Charles Day, managing director and wealth advisor at UBS, has warned rich investors they should avoid exotic and hot stocks, citing the big risks associated with investing in little-known firms.
“The stocks that I hadn’t heard of three months ago all of a sudden are the most active — that’s not where investors go, that’s where day traders might go or hobbyists might go”, Day told Bloomberg. The Swiss bank controls $2.3trn in assets for wealthy clients.
He pointed to companies such as Nikola Corp (NKLA), an electric truck manufacturer, which has emerged out of the blue, attracting the interest of less experienced investors despite its lack of results.
Day added: “If you’re a wealthy investor, you have to avoid thinking that you’re missing out on huge returns in these stocks”.
The S&P 500 is up more than 30% since hitting March lows, partly driven by day traders, such as those on the commission-free brokerage Robinhood, who pounce on companies with little or no profit and send their stock price surging.
Unheard-of stocks and risky plays have been popular in the stock market lately, as a large number of day traders and mom-and-pop investors have flocked the markets during lockdown, in hopes that they can cash in on the recent volatility caused by the coronavirus outbreak.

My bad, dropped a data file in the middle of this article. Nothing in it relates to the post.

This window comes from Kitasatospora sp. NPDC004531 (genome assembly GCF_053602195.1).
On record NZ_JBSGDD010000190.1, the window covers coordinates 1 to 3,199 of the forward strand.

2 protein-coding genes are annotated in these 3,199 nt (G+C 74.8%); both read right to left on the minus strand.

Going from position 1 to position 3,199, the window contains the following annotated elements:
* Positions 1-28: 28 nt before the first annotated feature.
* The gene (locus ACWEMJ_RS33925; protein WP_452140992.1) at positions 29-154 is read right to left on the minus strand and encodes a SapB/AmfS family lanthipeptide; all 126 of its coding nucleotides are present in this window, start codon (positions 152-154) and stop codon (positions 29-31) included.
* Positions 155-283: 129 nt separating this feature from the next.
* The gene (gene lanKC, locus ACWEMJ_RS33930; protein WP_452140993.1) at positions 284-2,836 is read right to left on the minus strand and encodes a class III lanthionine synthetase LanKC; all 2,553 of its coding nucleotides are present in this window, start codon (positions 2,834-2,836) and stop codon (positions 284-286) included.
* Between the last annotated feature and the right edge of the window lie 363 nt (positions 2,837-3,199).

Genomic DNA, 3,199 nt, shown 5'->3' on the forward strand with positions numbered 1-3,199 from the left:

Experts have consistently warned about the potential consequences of taking big risks during times of extreme uncertainty, highlighting cases like Hertz, a bankrupted car rental firm whose shares skyrocketed despite the fact that the company had sought Chapter 11 protection from its creditors.
Nikola Corp, one of the stocks cited by Day, has seen its stock grow six-fold since its inception in January, with the stock moving from $10 per share to nearly $70 per share only this year, even though the electric vehicle maker has little to no sales and has generated losses every single quarter since the stock was launched.
Day compared these recent actions with the likes of what happened during the 2000 dot-com stock market bubble “when obscure companies were doubling and tripling monthly”, followed by a sharp sell-off prompted by a wave of bankruptcies of these so-called “hot” tech firms.
The UBS advisor recommended wealthy investors to take refuge on blue-chip growth stocks in the retail and technology sector, while also pointing to cash and gold as potential safe harbors during times of extreme financial turmoil.
“If you’re very wealthy, what you want to have is some protection of your downside so you feel more comfortable with your risk assets”, said Day.